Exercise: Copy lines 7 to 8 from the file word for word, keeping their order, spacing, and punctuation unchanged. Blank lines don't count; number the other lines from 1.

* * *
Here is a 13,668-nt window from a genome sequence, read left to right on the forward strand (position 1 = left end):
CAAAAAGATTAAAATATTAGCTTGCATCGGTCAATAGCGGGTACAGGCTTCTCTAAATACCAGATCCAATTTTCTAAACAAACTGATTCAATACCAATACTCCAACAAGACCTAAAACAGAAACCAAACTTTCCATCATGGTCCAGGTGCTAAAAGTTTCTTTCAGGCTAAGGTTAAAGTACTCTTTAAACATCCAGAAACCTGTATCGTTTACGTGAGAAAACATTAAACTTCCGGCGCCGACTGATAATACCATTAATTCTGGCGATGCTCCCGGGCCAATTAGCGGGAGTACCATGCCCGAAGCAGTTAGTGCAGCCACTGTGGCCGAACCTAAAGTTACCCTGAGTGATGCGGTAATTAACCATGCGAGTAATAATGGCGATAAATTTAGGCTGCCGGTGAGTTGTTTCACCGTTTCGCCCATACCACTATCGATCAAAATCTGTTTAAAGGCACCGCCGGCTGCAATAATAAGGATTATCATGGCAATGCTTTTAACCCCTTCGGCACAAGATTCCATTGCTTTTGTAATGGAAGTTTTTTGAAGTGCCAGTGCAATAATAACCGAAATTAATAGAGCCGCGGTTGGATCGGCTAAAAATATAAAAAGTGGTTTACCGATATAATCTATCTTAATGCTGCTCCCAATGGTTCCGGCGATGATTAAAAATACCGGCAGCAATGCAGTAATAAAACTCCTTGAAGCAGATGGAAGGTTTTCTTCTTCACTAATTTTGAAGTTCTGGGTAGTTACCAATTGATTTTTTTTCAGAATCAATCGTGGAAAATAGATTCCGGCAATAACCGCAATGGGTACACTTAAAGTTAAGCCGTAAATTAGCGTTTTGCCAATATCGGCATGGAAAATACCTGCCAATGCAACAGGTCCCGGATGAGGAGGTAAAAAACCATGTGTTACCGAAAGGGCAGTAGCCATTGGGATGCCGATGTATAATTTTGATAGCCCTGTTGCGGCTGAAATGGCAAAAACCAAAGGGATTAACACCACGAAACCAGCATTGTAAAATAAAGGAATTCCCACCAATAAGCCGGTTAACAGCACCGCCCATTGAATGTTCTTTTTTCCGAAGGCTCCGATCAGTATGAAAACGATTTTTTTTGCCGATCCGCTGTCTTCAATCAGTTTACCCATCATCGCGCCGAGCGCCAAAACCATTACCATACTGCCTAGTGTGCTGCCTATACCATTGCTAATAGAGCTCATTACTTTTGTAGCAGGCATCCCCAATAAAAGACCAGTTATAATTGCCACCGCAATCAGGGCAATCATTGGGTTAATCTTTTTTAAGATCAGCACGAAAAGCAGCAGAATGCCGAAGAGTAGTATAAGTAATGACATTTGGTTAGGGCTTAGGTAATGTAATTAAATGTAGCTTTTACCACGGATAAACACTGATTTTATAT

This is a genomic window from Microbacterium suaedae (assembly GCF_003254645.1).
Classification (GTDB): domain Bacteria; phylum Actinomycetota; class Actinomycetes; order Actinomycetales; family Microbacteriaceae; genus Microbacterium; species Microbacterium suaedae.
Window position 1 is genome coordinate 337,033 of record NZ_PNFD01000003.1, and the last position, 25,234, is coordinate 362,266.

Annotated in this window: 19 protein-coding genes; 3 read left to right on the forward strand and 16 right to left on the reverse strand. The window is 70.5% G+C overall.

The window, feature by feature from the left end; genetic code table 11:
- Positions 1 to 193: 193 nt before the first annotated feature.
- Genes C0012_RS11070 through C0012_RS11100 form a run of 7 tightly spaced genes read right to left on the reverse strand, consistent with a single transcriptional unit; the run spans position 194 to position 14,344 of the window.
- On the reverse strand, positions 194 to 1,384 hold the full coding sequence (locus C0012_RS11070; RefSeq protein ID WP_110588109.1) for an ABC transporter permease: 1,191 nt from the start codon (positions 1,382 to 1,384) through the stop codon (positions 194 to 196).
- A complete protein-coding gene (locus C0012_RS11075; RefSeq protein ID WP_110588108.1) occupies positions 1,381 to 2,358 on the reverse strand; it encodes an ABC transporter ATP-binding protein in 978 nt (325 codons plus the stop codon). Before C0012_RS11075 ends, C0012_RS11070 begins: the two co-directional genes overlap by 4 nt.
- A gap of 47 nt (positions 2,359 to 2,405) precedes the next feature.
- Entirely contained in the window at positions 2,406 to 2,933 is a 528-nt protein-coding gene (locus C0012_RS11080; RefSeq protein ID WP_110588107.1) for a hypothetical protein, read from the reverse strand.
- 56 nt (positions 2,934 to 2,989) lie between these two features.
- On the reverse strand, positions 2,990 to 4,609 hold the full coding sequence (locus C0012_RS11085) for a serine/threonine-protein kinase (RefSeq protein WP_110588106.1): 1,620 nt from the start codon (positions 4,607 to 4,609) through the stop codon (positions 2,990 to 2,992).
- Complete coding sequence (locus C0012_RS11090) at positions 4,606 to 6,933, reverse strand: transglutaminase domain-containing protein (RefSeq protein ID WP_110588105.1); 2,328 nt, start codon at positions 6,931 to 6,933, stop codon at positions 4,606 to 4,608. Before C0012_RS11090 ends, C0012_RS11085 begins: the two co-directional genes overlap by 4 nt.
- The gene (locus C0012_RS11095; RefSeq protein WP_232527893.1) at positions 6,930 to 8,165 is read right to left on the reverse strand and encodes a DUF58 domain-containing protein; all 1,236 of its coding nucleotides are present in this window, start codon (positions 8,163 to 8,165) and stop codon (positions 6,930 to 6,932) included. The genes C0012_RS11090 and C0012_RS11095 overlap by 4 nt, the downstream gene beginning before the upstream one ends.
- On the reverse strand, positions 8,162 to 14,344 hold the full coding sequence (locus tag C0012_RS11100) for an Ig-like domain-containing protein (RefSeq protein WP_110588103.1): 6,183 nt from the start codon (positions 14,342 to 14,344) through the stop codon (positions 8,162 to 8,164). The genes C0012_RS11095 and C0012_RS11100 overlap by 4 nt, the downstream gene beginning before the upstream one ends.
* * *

The window, feature by feature from the left end; genetic code table 11:
- Positions 1 to 193: 193 nt before the first annotated feature.